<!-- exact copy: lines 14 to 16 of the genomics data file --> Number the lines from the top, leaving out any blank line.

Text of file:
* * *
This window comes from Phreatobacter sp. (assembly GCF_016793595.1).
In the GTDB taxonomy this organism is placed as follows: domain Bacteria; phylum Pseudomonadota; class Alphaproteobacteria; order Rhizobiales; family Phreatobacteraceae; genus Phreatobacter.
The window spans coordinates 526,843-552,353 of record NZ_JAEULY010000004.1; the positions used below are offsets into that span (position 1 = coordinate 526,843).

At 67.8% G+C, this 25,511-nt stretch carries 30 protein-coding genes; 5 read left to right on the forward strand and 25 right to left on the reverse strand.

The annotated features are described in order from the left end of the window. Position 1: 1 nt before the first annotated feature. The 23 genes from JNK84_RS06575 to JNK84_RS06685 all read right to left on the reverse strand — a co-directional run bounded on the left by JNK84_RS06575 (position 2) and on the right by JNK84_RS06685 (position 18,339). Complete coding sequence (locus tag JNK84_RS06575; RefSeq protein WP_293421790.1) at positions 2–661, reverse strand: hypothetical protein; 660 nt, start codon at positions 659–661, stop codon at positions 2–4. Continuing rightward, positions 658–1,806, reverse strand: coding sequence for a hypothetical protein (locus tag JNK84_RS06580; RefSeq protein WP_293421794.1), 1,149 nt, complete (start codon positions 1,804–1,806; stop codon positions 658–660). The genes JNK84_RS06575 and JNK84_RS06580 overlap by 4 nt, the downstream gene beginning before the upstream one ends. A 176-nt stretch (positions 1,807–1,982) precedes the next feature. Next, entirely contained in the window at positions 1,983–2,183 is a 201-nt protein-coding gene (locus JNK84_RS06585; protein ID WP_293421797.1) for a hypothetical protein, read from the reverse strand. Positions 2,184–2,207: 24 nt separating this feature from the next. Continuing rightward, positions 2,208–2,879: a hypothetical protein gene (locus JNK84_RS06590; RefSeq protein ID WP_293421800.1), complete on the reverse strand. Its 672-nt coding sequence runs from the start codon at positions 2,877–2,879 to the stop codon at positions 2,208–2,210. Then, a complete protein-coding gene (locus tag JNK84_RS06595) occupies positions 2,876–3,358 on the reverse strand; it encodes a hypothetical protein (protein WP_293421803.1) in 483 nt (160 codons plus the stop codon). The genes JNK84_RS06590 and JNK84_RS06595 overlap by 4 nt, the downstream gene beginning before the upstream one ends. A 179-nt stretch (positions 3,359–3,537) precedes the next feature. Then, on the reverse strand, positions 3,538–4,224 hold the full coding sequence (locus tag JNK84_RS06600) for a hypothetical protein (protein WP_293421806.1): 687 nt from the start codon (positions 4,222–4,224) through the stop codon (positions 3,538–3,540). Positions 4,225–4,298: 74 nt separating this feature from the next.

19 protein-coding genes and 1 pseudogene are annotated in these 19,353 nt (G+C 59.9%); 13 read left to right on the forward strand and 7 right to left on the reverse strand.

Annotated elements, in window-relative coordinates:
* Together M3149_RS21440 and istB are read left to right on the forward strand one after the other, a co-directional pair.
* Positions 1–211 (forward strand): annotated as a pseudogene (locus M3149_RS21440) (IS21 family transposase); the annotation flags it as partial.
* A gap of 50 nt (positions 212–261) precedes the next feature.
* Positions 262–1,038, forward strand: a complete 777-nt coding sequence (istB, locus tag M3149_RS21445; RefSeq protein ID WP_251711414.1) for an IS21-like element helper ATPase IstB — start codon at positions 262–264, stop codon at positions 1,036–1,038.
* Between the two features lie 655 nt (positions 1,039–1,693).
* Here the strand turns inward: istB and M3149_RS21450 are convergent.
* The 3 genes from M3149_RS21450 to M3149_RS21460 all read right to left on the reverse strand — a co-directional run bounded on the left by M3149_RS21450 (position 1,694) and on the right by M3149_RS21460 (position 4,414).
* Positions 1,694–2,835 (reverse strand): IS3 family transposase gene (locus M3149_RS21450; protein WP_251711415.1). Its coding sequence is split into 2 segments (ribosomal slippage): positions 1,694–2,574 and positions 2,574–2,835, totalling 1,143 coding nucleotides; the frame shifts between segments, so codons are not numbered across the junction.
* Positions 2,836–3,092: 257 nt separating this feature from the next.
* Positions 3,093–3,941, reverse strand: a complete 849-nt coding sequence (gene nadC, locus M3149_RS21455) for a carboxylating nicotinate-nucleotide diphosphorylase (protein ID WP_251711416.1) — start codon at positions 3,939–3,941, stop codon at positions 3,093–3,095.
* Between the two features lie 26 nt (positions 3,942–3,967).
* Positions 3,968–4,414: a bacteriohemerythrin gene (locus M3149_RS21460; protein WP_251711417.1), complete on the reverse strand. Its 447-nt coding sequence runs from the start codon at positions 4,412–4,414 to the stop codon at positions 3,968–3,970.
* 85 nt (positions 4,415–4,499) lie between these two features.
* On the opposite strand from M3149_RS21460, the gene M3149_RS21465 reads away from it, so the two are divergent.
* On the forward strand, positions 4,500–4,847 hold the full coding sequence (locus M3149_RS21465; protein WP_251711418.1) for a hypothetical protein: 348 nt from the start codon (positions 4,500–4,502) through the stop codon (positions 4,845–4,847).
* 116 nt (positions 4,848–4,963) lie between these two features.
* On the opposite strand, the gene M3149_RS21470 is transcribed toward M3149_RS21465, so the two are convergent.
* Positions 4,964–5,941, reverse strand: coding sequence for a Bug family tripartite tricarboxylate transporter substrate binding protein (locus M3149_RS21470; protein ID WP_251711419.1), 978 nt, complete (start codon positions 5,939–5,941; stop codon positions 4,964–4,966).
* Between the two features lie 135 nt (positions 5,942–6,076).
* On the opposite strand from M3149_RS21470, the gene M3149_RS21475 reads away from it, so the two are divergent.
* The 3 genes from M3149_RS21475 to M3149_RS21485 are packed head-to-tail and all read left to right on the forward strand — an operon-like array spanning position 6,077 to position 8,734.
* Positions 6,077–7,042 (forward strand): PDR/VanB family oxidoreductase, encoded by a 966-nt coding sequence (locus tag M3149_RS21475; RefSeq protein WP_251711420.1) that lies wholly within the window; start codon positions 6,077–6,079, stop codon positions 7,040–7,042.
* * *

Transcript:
* The 3 genes from M3149_RS21450 to M3149_RS21460 all read right to left on the reverse strand — a co-directional run bounded on the left by M3149_RS21450 (position 1,694) and on the right by M3149_RS21460 (position 4,414).
* Positions 1,694–2,835 (reverse strand): IS3 family transposase gene (locus M3149_RS21450; protein WP_251711415.1). Its coding sequence is split into 2 segments (ribosomal slippage): positions 1,694–2,574 and positions 2,574–2,835, totalling 1,143 coding nucleotides; the frame shifts between segments, so codons are not numbered across the junction.
* Positions 2,836–3,092: 257 nt separating this feature from the next.